Law enforcement use of technology for surveillance equipment is hotly contested by many privacy advocates. Recently, an Oakland privacy advocate was held at gunpoint after a license plate reader mistake — and now, he’s suing.

In a suit filed in December, Brian Hofer said a car he rented was pulled over by a Contra Costa Sheriff’s Office deputy, and additional officers joined. According to The Verge, Hofer alleges an officer drew a gun, told him and his brother to exit the car, and a deputy injured his brother after throwing him to the ground. Officers also searched the vehicle without consent.

All of this occurred because an automatic license plate reader identified the car as stolen. These readers work by using “small, high-speed cameras to photograph thousands of plates per minute”, according to the American Civil Liberties Union (ACLU).

The ACLU says information captured by the readers may sometimes end up in regional sharing systems. These rapidly growing databases have few or no restrictions to protect privacy rights. According to the ACLU, information can be stored for years or even indefinitely.

KTVU reported the car was stolen — in October. That means either the police or rental car agency hadn’t issued an update, so the car would be removed from the “hot list” database.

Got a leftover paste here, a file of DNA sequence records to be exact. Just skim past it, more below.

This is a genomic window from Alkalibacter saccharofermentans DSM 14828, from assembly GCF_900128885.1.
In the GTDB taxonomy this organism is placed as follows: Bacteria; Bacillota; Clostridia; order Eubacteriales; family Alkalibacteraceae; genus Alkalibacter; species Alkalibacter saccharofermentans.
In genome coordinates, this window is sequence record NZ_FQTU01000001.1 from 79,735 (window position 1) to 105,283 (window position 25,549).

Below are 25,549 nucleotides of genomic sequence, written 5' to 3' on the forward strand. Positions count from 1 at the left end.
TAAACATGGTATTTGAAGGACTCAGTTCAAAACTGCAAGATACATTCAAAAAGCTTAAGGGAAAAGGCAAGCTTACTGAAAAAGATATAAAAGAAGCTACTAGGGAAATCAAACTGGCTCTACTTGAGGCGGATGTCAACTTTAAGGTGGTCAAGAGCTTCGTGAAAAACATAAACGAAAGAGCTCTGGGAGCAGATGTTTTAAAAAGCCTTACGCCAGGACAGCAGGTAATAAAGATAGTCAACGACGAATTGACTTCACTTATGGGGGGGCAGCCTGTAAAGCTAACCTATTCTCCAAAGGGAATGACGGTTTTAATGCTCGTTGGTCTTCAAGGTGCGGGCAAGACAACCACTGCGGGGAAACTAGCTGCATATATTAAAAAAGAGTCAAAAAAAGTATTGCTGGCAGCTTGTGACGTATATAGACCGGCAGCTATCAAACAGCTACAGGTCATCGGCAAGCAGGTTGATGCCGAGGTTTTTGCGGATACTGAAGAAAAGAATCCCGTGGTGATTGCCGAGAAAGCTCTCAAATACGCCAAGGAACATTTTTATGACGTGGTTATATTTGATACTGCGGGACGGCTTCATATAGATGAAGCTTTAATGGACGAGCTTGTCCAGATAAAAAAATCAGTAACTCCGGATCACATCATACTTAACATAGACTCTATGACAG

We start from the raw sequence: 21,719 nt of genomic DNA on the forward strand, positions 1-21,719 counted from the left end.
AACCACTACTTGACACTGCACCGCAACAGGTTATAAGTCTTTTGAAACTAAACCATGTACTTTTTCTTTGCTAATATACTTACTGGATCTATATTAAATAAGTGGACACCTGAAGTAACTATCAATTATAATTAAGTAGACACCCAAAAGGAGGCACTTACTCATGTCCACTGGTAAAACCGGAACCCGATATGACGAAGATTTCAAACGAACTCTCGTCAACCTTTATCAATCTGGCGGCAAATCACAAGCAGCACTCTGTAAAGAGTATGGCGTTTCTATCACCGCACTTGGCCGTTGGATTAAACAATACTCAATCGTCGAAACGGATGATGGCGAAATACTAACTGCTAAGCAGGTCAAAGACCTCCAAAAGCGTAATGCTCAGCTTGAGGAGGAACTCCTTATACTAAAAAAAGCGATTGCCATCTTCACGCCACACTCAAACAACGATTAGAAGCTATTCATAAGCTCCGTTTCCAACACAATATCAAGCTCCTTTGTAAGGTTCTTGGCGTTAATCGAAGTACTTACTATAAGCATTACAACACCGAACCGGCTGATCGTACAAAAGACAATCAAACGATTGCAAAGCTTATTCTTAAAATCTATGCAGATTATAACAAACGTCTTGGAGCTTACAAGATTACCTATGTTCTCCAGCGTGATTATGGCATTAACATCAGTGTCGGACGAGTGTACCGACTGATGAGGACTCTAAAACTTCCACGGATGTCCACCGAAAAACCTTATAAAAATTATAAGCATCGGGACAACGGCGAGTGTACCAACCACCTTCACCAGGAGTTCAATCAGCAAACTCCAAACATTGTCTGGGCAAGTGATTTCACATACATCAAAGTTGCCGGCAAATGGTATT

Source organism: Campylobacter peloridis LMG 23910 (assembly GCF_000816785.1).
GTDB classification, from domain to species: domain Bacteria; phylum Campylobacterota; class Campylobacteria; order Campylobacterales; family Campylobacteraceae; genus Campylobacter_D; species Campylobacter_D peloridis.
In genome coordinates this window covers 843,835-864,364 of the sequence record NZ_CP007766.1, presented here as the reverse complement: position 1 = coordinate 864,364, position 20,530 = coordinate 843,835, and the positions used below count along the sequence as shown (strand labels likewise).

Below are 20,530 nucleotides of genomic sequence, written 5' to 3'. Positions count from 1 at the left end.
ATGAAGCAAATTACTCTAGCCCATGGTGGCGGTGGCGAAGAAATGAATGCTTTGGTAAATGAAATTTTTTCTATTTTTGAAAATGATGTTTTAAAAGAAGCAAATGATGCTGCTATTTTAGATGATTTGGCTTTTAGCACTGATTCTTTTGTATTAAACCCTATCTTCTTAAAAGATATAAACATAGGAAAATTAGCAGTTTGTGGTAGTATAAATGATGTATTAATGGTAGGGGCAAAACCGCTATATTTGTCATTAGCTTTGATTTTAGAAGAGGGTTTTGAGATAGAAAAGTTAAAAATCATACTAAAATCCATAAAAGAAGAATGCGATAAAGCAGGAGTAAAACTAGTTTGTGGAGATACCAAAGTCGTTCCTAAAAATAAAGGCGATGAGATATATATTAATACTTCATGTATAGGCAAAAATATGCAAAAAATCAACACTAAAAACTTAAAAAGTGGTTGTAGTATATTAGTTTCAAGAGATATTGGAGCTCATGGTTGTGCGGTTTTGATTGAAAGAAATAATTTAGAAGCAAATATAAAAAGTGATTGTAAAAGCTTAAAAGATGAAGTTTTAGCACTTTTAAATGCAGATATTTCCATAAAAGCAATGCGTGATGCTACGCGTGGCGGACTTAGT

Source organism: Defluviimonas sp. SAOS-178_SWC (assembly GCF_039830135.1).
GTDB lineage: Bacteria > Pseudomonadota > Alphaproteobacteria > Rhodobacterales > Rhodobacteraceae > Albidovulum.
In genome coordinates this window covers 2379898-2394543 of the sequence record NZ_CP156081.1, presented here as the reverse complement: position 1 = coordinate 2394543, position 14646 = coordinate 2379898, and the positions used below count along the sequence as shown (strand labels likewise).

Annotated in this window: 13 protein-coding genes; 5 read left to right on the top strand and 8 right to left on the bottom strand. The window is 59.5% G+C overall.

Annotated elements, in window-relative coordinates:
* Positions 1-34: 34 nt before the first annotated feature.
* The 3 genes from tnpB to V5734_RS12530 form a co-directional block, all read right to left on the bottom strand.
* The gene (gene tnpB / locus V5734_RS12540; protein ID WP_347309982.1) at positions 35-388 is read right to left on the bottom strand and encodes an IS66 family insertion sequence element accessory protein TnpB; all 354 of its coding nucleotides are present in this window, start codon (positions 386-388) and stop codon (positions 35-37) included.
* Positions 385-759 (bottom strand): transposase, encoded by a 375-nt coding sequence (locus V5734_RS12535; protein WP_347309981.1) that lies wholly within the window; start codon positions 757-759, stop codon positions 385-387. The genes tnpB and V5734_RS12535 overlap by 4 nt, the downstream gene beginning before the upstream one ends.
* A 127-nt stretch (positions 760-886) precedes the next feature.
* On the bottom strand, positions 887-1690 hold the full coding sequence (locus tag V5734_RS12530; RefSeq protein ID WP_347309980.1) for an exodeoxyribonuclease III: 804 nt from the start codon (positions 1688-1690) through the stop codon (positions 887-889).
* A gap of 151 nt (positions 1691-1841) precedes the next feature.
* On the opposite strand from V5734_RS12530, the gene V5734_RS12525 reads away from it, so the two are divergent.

Hofer is the chair of Oakland’s Privacy Advisory Commission which, “provides advice to the City of Oakland on best practices to protect Oaklanders’ privacy rights in connection with the City’s purchase and use of surveillance equipment and other technology that collects or stores our data.”

According to KTVU,  Hofer has fought against arbitrary use of Automated License Plate Readers.

The irony of the situation is not lost on Hofer. His complaint alleges the incident was a violation of his Fourth Amendment Rights, or “prohibition against unreasonable searches and seizures.”

“They picked the wrong guy,” Hofer told KTVU.

He also told the outlet, “I definitely have the privilege of skin color. I don’t have a criminal background. I’ve never had a problem with local police,” and, still, “somebody could pull a gun on you because of an alert that a computer system gave them.”